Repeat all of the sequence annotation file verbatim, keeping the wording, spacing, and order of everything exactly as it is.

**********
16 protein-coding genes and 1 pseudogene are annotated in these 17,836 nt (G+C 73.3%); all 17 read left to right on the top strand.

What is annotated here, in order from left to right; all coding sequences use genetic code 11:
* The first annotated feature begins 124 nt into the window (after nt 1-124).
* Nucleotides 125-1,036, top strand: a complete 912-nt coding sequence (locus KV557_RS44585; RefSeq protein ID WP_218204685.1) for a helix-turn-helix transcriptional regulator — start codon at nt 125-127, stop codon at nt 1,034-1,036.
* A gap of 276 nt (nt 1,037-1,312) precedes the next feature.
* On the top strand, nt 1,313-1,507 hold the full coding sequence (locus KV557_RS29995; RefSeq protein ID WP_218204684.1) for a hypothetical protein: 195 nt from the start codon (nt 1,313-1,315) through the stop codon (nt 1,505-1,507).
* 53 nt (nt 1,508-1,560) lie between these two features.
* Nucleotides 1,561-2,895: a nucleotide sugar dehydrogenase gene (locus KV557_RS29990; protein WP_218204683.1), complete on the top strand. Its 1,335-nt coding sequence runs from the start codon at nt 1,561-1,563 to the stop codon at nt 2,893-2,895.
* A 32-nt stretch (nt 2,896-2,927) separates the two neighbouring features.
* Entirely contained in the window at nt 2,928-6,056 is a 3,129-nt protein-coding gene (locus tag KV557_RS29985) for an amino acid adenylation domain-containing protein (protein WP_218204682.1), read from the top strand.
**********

16 protein-coding genes and 1 pseudogene are annotated in these 17,836 nt (G+C 73.3%); all 17 read left to right on the top strand.

What is annotated here, in order from left to right; all coding sequences use genetic code 11:
* The first annotated feature begins 124 nt into the window (after nt 1-124).
* Nucleotides 125-1,036, top strand: a complete 912-nt coding sequence (locus KV557_RS44585; RefSeq protein ID WP_218204685.1) for a helix-turn-helix transcriptional regulator — start codon at nt 125-127, stop codon at nt 1,034-1,036.
* A gap of 276 nt (nt 1,037-1,312) precedes the next feature.
* On the top strand, nt 1,313-1,507 hold the full coding sequence (locus KV557_RS29995; RefSeq protein ID WP_218204684.1) for a hypothetical protein: 195 nt from the start codon (nt 1,313-1,315) through the stop codon (nt 1,505-1,507).
* 53 nt (nt 1,508-1,560) lie between these two features.
* Nucleotides 1,561-2,895: a nucleotide sugar dehydrogenase gene (locus KV557_RS29990; protein WP_218204683.1), complete on the top strand. Its 1,335-nt coding sequence runs from the start codon at nt 1,561-1,563 to the stop codon at nt 2,893-2,895.
* A 32-nt stretch (nt 2,896-2,927) separates the two neighbouring features.
* Entirely contained in the window at nt 2,928-6,056 is a 3,129-nt protein-coding gene (locus tag KV557_RS29985) for an amino acid adenylation domain-containing protein (protein WP_218204682.1), read from the top strand.